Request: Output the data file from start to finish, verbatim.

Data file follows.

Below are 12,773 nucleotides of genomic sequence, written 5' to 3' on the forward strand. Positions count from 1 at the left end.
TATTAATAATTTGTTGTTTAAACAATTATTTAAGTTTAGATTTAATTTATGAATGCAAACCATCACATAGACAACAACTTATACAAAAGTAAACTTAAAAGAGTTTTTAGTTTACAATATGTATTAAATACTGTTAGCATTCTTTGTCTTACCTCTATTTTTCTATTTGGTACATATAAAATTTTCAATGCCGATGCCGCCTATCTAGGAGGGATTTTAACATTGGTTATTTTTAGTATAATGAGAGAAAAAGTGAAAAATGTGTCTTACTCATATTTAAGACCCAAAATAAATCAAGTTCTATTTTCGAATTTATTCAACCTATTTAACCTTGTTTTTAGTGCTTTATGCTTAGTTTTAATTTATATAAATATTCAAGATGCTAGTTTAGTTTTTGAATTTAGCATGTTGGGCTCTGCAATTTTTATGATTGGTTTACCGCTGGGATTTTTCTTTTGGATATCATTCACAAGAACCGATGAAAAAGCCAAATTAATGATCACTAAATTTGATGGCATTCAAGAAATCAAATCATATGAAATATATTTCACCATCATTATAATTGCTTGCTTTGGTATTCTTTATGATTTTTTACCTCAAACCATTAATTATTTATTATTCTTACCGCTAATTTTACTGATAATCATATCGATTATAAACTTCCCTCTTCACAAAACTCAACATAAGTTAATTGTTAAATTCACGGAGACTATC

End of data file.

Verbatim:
Below are 12,773 nucleotides of genomic sequence, written 5' to 3' on the forward strand. Positions count from 1 at the left end.
TATTAATAATTTGTTGTTTAAACAATTATTTAAGTTTAGATTTAATTTATGAATGCAAACCATCACATAGACAACAACTTATACAAAAGTAAACTTAAAAGAGTTTTTAGTTTACAATATGTATTAAATACTGTTAGCATTCTTTGTCTTACCTCTATTTTTCTATTTGGTACATATAAAATTTTCAATGCCGATGCCGCCTATCTAGGAGGGATTTTAACATTGGTTATTTTTAGTATAATGAGAGAAAAAGTGAAAAATGTGTCTTACTCATATTTAAGACCCAAAATAAATCAAGTTCTATTTTCGAATTTATTCAACCTATTTAACCTTGTTTTTAGTGCTTTATGCTTAGTTTTAATTTATATAAATATTCAAGATGCTAGTTTAGTTTTTGAATTTAGCATGTTGGGCTCTGCAATTTTTATGATTGGTTTACCGCTGGGATTTTTCTTTTGGATATCATTCACAAGAACCGATGAAAAAGCCAAATTAATGATCACTAAATTTGATGGCATTCAAGAAATCAAATCATATGAAATATATTTCACCATCATTATAATTGCTTGCTTTGGTATTCTTTATGATTTTTTACCTCAAACCATTAATTATTTATTATTCTTACCGCTAATTTTACTGATAATCATATCGATTATAAACTTCCCTCTTCACAAAACTCAACATAAGTTAATTGTTAAATTCACGGAGACTATC